The apologies are scheduled right after the introductions. It’s “sorry time,” as they say, in the Labour Party, while the leadership race starts officially on Jan. 7. In a Sunday column that Jeremy Corbyn penned in the only “Daily” that is not actively hostile to him, the Mirror—which almost manages to be readable at times—he has personally asked for forgiveness. He was forced to do so after losing almost 60 seats in the UK’s northern regions, which have just welcomed their new Conservative MPs, who came down to London in large numbers on Monday to take up their seats.
“I’m sorry that we came up short and I take my responsibility for it,” wrote the soon-to-be-ex-leader, pointing the finger at Brexit as the cornerstone of this defeat. He refused, however, to do what was expected of him most of all: a show of pain and contrition about the political direction he took. Quite the opposite: “I’m proud that our message was one of hope, rather than fear,” he had the audacity to add.
To add insult to injury, it would be impossible for him to resign immediately, fulfilling the fevered expectations of many in the Labour Party ever since that 2015 when he was propelled into the leadership position, suddenly and incomprehensibly for some. That’s because there is no one to serve as an immediate replacement: Tom Watson, his second-in-command, left just before the elections, while John McDonnell, his friend and chief strategist, also announced his resignation.
But what is certain is that the post-Corbyn Labour Party will not immediately return to the marketing-focused politics of Blairism: the economic and social preconditions for such politics are gone, and will not return.
The potential successors to the leadership are all from the country’s north, and many would follow in the footsteps of the outgoing leader: the roster of candidates so far includes Lisa Nandy, Clive James, Keir Starmer (all from the non-Corbynian soft left), the fiery centrist Jess Phillips and the two Corbynian women candidates, Rebecca Long-Bailey and Angela Rayner. None of them have launched their official candidacy yet, while the new Labour parliamentary group is set to meet today for the first time—hopefully with enough first responders waiting nearby.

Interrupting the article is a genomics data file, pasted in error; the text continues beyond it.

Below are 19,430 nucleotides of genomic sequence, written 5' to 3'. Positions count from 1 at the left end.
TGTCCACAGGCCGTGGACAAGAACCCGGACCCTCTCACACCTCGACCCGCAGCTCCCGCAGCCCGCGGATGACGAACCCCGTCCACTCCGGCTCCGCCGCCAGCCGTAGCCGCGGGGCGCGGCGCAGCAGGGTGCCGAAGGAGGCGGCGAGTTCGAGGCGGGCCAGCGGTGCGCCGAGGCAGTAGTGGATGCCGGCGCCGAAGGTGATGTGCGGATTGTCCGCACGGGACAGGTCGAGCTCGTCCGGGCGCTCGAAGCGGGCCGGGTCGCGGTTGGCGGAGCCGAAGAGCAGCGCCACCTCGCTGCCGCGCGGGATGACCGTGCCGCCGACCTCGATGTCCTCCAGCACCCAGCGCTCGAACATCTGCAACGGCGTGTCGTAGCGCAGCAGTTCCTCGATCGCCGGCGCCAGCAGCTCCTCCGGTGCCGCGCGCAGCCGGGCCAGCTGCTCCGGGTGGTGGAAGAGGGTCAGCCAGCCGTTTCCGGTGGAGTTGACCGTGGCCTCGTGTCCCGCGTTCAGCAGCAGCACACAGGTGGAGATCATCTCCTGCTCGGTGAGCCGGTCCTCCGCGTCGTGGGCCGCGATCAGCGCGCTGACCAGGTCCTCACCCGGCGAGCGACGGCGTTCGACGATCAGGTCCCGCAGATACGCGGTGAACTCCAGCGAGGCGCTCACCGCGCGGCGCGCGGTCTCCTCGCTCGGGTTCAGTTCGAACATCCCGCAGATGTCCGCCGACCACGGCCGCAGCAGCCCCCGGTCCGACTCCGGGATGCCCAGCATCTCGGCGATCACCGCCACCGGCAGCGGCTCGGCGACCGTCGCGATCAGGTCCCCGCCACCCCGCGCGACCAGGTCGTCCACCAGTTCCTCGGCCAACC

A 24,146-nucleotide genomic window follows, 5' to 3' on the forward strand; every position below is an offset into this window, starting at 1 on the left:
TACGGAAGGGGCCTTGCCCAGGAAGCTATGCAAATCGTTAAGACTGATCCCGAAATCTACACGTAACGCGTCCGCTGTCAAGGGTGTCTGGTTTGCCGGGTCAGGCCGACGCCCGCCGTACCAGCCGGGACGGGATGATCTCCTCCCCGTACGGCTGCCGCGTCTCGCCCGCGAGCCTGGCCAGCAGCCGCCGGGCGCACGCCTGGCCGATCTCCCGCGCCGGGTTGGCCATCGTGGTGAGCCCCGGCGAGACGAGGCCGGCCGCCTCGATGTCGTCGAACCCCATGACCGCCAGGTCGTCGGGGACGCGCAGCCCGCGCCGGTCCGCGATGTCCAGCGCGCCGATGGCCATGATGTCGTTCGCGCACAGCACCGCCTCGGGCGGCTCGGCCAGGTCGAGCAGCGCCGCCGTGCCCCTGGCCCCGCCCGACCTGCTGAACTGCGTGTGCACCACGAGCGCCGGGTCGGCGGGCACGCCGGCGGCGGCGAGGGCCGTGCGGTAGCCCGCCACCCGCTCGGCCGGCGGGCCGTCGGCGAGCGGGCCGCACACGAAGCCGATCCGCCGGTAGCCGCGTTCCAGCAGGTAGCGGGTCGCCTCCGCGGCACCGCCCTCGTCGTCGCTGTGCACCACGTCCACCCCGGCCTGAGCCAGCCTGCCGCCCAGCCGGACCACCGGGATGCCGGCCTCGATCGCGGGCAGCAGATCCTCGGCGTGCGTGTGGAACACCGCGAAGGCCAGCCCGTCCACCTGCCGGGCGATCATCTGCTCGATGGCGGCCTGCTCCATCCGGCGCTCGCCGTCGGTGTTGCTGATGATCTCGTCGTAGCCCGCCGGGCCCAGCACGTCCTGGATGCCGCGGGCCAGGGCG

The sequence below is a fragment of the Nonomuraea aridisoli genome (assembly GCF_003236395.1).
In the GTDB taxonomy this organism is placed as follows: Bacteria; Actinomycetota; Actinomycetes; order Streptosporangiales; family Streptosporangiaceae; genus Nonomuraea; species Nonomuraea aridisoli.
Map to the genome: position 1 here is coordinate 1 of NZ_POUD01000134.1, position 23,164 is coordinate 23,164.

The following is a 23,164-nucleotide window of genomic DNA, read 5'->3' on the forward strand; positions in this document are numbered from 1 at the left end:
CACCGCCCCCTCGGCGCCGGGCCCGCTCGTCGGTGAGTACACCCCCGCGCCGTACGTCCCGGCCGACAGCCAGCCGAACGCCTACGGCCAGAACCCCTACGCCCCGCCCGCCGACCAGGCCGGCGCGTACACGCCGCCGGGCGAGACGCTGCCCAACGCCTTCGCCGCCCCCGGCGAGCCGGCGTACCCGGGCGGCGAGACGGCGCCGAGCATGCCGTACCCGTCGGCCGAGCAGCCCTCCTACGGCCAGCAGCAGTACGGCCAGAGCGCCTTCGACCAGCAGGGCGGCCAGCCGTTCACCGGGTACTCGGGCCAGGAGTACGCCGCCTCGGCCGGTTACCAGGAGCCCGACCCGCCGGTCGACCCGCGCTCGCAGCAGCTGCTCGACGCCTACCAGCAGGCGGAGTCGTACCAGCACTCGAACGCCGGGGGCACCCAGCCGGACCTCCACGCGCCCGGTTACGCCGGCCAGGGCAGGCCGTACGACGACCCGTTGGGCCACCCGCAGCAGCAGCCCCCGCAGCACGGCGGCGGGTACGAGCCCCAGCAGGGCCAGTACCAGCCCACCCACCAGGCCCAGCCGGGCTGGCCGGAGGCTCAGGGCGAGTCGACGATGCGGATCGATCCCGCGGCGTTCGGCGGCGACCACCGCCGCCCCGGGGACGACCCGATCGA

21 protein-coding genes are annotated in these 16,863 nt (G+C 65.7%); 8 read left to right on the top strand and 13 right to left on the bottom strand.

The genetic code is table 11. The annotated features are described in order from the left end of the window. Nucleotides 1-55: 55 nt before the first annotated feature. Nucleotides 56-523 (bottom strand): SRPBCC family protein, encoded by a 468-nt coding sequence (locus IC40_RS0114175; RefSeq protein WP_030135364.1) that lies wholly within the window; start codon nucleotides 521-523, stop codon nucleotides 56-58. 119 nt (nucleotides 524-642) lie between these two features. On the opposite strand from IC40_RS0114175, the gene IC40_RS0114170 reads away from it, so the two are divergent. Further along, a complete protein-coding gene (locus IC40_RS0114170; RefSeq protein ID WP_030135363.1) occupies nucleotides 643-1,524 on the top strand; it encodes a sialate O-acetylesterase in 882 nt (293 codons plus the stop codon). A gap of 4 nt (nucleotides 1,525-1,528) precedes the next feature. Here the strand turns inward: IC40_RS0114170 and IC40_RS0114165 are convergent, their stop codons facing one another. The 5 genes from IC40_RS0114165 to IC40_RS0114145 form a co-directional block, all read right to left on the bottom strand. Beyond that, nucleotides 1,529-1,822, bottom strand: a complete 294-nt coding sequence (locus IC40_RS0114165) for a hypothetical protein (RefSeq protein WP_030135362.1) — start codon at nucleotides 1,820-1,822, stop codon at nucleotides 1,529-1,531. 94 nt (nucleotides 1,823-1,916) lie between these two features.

Since its foundation, the Labour Party has been marked by a peculiarly Protestant and anti-machiavellian strand of penance-focused Christianity, and this has forced Corbyn to bear a heavy cross for months. Before the elections, when there was still the “danger” that he might win, it was because he refused to believe that the issue of anti-Semitism was somehow peculiar and specific to the Labour Party, or to the left that he represented. His obvious and undisguised annoyance at this media operation was palpable during the embarrassing tour he had to make of the morning and evening TV shows before the elections in order to show “our viewers back at home” that he was not in fact the reincarnation of Lavrentiy Beria in Islington North.
He did apologize. Through gritted teeth, but he did: most of all to try to make up for his previous disastrous interview with Andrew Neil, the feared attack dog of the BBC, whose impartiality is unquestioned even as he presides over the group that controls The Spectator, the illustrious Tory-affiliated weekly paper owned by the Barclay brothers.
As for the “danger” that the approximately 200,000 British Jews supposedly escaped with Labour’s loss: one would have every legitimate expectation now that media should be just as inflexible in denouncing the true anti-Semitism, that of the right. Otherwise, we might delude ourselves into thinking that the fascists have abandoned what has always been their main raison d’être.
Now that he has lost so decisively, Corbyn must apologize again: especially as it’s not just a loss for him and his team, but a loss for everyone. This too is part of a long Labour tradition, consolidated over the last half-century because of the dynamics between the center-right majority and the left-wing minority, for which Corbyn represented the first real opportunity to take power since the 1980s. The dynamic can be roughly summarized as follows: in the pre-Brexit era, the centrists would lose, apologize and give way to other representatives who were a little less centrist, and who diligently applied the same remedies that were worse than the evils that had caused the defeat.
Corbyn interrupted this vicious cycle, thus becoming a very useful scapegoat/alibi which others are using to accuse the return to socialism itself of being a harbinger of certain defeat, as well as giving them an excuse to reaffirm the same neoliberal style of politics whose failures Corbyn’s own unexpected ascent had unmistakably highlighted.
In this light, Brexit has become the blessing in disguise that the center-right faction of Labour can use to take up the leadership once again, even though it’s obvious that they themselves are the ones who dug the ditch to undermine the former “red wall” in the north, which, together with the hand-me-down nationalism which “Boris” skillfully managed to ride, determined the outcome of the elections.
As for Corbyn, he inexplicably ended up at the head of a fearful party, narrowly corporatist and imperialist at its worst and Fabian/Keynesian and indomitable fighter for civil rights at its best—and he lost while trying to bridge this gap.